Here are some questions that homeowners should ask when hiring a professional to install a recirculating pump:

  1. Are you licensed and insured?
  2. Have you installed recirculating pumps before? Can you provide references from satisfied customers?
  3. What type of recirculating pump do you recommend for my home based on my hot water usage patterns and my home’s plumbing system layout?
  4. What is the estimated cost of the installation, including materials and labor?
  5. What kind of warranty or guarantee do you offer on the pump and installation work? Typically, manufacturers will offer a warranty on the pump’s parts and workmanship, with the length of the warranty varying from 1 to 5 years. In addition, some plumbers or HVAC technicians may offer a separate warranty or guarantee that covers any issues that arise due to faulty installation.
  6. How long will the installation process take, and will there be any disruption to my water or other utilities during installation?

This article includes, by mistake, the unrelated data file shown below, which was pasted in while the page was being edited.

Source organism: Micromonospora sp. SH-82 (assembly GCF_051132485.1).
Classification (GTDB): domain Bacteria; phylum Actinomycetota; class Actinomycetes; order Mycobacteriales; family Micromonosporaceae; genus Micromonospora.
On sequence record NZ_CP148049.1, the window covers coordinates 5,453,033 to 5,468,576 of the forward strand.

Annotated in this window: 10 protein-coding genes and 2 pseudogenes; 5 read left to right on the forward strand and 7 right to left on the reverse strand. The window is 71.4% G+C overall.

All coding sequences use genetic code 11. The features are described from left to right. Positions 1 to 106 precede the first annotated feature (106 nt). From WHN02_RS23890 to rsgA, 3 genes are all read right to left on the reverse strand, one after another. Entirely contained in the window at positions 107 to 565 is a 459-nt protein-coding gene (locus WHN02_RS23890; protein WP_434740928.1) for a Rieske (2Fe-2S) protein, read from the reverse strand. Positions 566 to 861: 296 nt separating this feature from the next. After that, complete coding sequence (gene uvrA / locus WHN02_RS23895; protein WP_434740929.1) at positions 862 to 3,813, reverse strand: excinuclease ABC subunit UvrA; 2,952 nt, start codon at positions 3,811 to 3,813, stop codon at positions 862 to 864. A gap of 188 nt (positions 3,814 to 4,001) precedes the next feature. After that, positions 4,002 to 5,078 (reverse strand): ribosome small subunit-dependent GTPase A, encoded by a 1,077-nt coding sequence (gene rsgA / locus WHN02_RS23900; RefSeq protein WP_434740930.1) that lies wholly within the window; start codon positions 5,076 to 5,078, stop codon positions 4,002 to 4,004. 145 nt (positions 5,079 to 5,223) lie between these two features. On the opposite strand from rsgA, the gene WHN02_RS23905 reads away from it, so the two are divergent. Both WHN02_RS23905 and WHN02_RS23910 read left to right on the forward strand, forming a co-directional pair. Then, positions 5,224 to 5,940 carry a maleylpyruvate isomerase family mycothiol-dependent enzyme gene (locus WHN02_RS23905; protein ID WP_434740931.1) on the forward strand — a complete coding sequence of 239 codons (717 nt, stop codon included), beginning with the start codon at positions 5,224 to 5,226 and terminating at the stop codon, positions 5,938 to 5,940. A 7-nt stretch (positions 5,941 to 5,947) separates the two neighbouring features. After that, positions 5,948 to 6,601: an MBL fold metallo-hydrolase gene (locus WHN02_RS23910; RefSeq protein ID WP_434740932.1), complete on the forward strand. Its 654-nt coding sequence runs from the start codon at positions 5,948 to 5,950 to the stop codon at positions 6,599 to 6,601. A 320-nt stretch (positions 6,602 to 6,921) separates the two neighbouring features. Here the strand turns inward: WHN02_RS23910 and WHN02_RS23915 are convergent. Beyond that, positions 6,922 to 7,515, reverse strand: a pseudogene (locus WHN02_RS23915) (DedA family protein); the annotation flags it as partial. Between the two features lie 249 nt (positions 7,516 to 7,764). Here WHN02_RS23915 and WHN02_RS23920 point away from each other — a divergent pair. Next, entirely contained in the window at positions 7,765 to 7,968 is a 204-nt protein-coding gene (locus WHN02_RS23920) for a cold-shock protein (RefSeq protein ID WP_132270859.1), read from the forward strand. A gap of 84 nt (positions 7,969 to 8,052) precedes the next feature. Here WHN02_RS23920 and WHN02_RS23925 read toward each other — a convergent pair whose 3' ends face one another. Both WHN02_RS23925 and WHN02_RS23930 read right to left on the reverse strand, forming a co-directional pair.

By asking these questions, homeowners can ensure that they are hiring a qualified and experienced professional to install their recirculating pump and can have peace of mind that the installation will be done correctly and safely.


Installing a recirculating pump is a game-changer for homeowners seeking the convenience of instant hot water with the added benefit of water conservation.

If you have any questions or want to share your experience, we’d love to hear from you. Leave a comment below and let’s start the conversation! For additional resources and professional assistance, feel free to reach out to our trusted plumbing partners.


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About Don Vandervort
Don Vandervort has developed his expertise for more than 30 years as a remodeler and builder, Building Editor for Sunset Books, Senior Editor at Home Magazine, author of more than 30 home improvement books, and writer of countless magazine articles. He appeared for 3 seasons on HGTV’s “The Fix,” and served as MSN’s home expert for several years. Don founded HomeTips in 1996. Read more about Don Vandervort